This weekend it was time to wave goodbye to hiking season for my hiking partner and me. A few weeks ago while standing on the summit of Hurricane Mountain we looked across to Giant mountain and Rocky Peak Ridge. We made the decision to make that hike the finale of the 2012-13 winter hiking season. As the weather warms, all I can think of is getting back to the water. We bid a final farewell to the mountains the best way we knew how. The journey we took has solidified its place as the most magnificent Adirondack hike I have ever experienced. The perfectly blue sky, magnificent views, and warm air made this day unbeatable.
We planned in advance to take an 11.6 mile trek that would lead us over Giant Mountain, Rocky Peak Ridge, Rocky Peak, Bald Mountain, Mason Mountain, and the Blueberry Cobbles. This is a two car trip requiring that one be left at the Rocky Peak Ridge trailhead on route 9 in the town of New Russia, and the other at the Giant Mountain/Roaring brook trailhead along route 79.
Our journey today started out at the Giant Mountain trailhead with the intention that we would see the most rewarding views throughout our hike facing east toward lake Champlain. The trail to the summit of Giant Mountain from the Roaring Brook trailhead is a fair hike with plenty of space for relaxing on level ground and a few designated campsites. We have been conditioned to hiking on snow packed trails this winter. The spring thaw had brought the unfamiliar presence of rocks and tree roots beneath our feet. I stumbled up the first mile of the trail as if I had just learned how to walk again (or barely walk). The last mile of the trail brought the familiar footing of hard packed trail, while everything in between was a mixed bag of snow, rock and mud.
At 3.6 miles, we reached our first stop at the summit of Giant Mountain. Standing 4,626 feet, Giant Mountain is the twelfth highest peak in the Adirondacks. The summit has a large section of bare rock to sit, relax, and look out down the great range toward the highest peaks of the Adirondacks. Arriving at 11:11 am, we had the summit to ourselves. The warm early sun made for the perfect space to relax on the rocks and enjoy some snacks and soak up the beauty.
After a long relax on Giant Mountain, we were ready to hop over to our next stop at the summit of Rocky Peak Ridge. The 1.2 mile trail from Giant to Rocky Peak Ridge is a very steep, narrow, and direct route. The trail was covered in loose, wet, melting snow and ice. Our decision to travel in one direction was confirmed as a great idea when we considered the hike back up. After a quick descent, the trail becomes a leisurely gentle stroll to the top. Rocky Peak Ridge sits at #20 in height reaching 4,420′. Although very nearby the more popular Giant Mountain and Rocky Peak Ridge boast more magnificent unobstructed 360 degree views as far off as the Green Mountains of Vermont, The entire length of Lake Champlain, and up into the Great Range .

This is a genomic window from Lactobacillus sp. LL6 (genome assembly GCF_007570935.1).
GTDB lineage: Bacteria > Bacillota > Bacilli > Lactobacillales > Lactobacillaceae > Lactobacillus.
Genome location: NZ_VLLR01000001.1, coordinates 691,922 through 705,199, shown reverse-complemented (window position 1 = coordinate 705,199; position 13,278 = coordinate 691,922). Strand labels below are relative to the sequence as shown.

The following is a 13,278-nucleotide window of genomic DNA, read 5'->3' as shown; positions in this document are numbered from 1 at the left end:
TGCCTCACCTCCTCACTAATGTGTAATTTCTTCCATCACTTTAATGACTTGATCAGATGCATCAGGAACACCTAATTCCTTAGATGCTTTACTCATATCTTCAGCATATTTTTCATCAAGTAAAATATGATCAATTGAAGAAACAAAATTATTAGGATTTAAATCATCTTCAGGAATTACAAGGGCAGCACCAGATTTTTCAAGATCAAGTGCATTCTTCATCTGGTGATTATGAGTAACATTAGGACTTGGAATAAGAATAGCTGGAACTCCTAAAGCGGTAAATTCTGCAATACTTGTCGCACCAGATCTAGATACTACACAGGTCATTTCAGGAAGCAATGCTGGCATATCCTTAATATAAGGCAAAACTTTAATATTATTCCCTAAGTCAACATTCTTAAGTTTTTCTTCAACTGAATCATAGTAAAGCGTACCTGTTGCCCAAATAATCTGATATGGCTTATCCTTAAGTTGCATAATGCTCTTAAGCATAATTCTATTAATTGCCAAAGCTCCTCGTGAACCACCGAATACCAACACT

Looking down from the summit of Rocky Peak Ridge, we could see the peaks of each of the smaller mountains we would be traveling over before reaching the end of our journey. The majority of this trek is over bald rock with nearly unobstructed views to the east and magnificent close up sights of the Adirondacks. Our next stop after Rocky Peak Ridge is the summit of Rocky Peak. One of the highest ponds in the Northeast, Marie Louise Pond, makes the space between Rocky Peak Ridge and Rocky peak its home. I’d imagine that relaxing on the shoreline for a bit would be in the cards for any hiker, had it not still been trapped in ice.
Next stop, Bald Mountain. All of the mountains we traversed after the summit of Rocky Peak Ridge are lesser in height, but huge on views. Bald Mountain is no exception. Bald mountain boasts a long stretch of a nearly treeless summit, sheer cliffs, and one unique teetering glacial erratic perched on the edge.
From the last treeless summit of Bald Mountain, we paused at the edge to look out over Lake Champlain. It was the ultimate way to say goodbye to hiking season and wave hello to kayak season. With the High Peaks to our back and Lake Champlain before us, we continued on into the trees for the 3.9 mile descent. Our legs were growing tired, thoughts of sitting down to a large meal swimming through our minds, and still feeling the rush of all that we accomplished, we trudged on .
As much as I keep telling myself that this was my last hike until Autumn, I’m sure I’ll find myself with the urge to ascend at least once before then. Between long weekend paddles, after work SUP, camping, maintaining a social life, and of course the 9-5, I’ll find time, somehow.